Fast Water Wild Brown

Part Two of the evening was dedicated to the dry fly cause. At least in theory it was. I fished a spot that has seen declining numbers in fish in recent years, and sadly, that trend continued last night. I saw only handful of rises over the course of two hours. (I think I saw two dozen rises as I drove over the bridge at Church Pool earlier in the day.) Some olives and stenos, but not many of them. I was able to get two offers to the dry, but no hook sets.

Now well into dusk, the dry skunk would have been a bummer way to end the day. So I took the long way home and walked a pool with a nameless cone head black marabou streamer tied to the end of my leader. Plenty of bumps as darkness fell kept me entertained, but no hookups meant the fish were smaller than the foot-and-a-half-plus browns I was after. Off to Spot B where I couldn’t see squat due to the dense fog bank that had settled over the river. A bit of a disappointment with only one bump and no hook sets. (I know there are some bigger fish that live there. Where you at?)

Finished up at Spot C with an olive Zoo Cougar. The fog enveloped me with its chilly fingers, but I could now see some stars in the clearing skies. It was quiet.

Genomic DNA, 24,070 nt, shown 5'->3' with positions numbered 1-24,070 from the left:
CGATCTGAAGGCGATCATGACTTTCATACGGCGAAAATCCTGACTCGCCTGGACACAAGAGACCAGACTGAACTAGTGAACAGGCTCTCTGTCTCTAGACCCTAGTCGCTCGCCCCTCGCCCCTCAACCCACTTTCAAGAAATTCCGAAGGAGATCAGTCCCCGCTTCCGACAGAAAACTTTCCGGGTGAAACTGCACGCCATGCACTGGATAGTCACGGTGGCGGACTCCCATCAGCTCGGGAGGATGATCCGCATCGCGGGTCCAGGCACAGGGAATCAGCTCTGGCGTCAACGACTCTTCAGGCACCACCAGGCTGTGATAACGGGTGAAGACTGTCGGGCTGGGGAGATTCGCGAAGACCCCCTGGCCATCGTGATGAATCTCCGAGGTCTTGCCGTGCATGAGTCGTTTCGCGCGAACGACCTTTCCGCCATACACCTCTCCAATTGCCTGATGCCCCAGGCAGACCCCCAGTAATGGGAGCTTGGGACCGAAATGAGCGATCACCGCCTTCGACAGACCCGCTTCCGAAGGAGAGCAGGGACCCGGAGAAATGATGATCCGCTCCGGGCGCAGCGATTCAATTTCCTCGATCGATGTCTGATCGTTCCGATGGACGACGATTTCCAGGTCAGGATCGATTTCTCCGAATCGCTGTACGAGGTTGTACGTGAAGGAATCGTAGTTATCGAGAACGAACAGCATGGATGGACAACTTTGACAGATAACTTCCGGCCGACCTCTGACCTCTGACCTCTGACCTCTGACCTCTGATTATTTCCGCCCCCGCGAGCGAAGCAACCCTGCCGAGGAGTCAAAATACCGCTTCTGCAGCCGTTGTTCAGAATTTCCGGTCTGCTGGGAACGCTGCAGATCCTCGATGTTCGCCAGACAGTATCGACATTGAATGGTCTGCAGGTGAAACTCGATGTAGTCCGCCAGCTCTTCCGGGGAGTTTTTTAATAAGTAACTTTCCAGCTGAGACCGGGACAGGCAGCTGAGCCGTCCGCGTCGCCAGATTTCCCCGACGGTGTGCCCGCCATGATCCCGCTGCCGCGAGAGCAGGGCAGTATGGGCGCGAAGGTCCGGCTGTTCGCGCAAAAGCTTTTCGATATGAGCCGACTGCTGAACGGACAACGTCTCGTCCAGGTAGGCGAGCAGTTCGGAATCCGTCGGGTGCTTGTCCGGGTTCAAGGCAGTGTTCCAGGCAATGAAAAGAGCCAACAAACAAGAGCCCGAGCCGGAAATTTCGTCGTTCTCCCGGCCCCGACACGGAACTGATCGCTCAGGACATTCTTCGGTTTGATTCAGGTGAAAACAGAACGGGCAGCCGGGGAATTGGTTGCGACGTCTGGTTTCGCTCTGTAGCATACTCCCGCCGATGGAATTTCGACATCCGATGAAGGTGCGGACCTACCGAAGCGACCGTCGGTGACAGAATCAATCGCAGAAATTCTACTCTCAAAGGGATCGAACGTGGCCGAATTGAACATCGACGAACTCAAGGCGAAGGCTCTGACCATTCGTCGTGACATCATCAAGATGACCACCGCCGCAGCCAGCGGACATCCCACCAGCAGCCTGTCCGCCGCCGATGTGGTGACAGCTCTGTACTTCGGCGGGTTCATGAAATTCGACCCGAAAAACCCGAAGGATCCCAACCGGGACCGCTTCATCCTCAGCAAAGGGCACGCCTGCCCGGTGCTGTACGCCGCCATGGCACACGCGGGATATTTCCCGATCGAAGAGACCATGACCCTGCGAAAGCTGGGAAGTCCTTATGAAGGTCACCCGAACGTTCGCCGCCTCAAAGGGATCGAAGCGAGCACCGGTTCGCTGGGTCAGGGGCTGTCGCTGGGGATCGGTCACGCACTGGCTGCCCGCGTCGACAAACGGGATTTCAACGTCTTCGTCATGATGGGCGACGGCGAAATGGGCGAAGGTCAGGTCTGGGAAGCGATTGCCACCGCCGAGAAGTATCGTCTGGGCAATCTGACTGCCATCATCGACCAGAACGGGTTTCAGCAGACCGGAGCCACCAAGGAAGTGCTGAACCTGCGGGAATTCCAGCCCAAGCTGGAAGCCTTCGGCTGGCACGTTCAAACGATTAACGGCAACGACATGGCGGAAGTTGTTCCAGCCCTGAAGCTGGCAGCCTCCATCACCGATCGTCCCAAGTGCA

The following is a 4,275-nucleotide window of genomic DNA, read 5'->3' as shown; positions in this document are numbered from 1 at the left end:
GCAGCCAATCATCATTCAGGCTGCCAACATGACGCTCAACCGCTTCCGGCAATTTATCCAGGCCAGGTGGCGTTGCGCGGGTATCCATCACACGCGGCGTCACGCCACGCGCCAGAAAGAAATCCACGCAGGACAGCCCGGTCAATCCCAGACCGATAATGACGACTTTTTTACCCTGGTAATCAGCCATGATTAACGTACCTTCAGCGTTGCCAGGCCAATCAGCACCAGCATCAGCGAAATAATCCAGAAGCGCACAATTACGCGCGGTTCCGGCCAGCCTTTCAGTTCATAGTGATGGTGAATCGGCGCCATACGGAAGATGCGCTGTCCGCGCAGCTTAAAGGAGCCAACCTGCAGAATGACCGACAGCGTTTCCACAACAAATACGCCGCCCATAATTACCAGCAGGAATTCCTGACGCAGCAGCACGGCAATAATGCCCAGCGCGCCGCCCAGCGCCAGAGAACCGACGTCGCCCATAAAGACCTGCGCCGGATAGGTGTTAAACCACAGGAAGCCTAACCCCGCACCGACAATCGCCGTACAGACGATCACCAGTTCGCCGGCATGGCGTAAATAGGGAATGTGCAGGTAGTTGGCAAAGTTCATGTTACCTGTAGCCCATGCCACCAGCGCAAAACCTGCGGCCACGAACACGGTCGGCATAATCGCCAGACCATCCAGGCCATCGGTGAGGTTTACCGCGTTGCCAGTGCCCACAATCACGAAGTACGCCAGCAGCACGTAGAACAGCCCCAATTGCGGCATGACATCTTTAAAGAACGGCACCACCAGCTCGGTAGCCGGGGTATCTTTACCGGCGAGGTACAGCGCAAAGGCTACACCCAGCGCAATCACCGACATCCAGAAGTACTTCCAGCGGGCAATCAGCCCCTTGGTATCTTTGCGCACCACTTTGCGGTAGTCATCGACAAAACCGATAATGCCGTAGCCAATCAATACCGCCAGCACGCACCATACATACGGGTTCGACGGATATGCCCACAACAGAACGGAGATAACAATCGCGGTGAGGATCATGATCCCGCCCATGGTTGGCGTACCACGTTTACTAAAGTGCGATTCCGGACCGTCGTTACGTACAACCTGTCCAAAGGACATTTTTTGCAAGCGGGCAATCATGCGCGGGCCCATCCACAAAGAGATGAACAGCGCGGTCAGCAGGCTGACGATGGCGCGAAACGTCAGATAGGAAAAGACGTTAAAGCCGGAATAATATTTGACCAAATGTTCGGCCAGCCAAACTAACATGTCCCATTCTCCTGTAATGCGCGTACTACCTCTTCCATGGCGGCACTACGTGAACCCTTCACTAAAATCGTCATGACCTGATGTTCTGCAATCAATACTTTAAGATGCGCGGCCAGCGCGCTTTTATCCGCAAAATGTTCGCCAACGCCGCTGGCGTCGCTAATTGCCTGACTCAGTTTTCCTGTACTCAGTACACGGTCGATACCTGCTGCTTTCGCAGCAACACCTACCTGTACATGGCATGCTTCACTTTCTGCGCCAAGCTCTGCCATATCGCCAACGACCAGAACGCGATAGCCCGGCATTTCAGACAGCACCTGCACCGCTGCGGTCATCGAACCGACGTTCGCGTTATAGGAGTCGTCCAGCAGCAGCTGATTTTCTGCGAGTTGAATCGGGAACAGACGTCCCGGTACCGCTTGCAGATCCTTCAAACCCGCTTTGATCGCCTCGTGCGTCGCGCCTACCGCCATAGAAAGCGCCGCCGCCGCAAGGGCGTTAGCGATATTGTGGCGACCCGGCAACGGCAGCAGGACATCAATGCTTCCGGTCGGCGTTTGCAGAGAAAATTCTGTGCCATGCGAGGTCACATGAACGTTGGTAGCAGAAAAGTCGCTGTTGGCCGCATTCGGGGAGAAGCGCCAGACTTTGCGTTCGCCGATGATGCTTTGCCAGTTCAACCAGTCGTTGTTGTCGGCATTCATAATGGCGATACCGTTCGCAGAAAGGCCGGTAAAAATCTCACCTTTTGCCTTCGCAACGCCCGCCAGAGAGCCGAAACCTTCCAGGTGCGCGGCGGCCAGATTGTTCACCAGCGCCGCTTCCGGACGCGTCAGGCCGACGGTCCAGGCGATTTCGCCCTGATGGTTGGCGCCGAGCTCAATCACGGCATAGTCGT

Quiet enough to hear the sound of the brown as it tracked the streamer down and across the current. Bump! No return strike. A second cast to the same general area, same swing, same retrieve, same sound effects…Whack! There he is, a mid-teens brown that put a smile on my face and a skip in my wading step.

Then, a few minutes later…plop. I heard the fly hit the water. CRASH! The sound of the take came before I felt the tug or even managed to get the rod into post-cast position. Another good fish, not quite a bruiser, but aggressive enough to charge headlong at what must have looked like a most satisfying dining experience.

Speaking of food, I was famished. So I sped off to the McDonald’s in Unionville, which I discovered is closed at 11:30 on a Saturday night. Really? Closed? Saturday night? Contrary to the corporate tagline, I wasn’t lovin’ it.

That last brown must have felt the same way.

Thank you UpCountry and everyone who attended my Wet Flies 101 class

The rains held off and we had a fine (if not humid) overcast day to swing some wets on the Farmington. BWOs, Sulphurs, and Isonychia joined in the party. Many thanks to UpCountry Sportfishing for hosting me. Many thanks to Dick, Matt, Mike, Rhonda, and Wayne for participating, and for asking so many good questions (as you learned, I love talking about fly fishing). You were a great group to spend the afternoon with, and a pleasure to teach. The trout were semi-cooperative, and we found several willing to jump on. Keep on keepin’ on, gang, and you’ll see the subsurface dividends start to roll in. Special thanks to fellow Farmington River guide Antoine Bissieux for so generously sharing the water.

We like bent rods at Wet Flies 101. That’s a seven-foot 3-weight fiberglass stick Mike is doing battle with.

WF101 Fish On

~

One of several trout brought to net. Good job, group!

WF101 Brown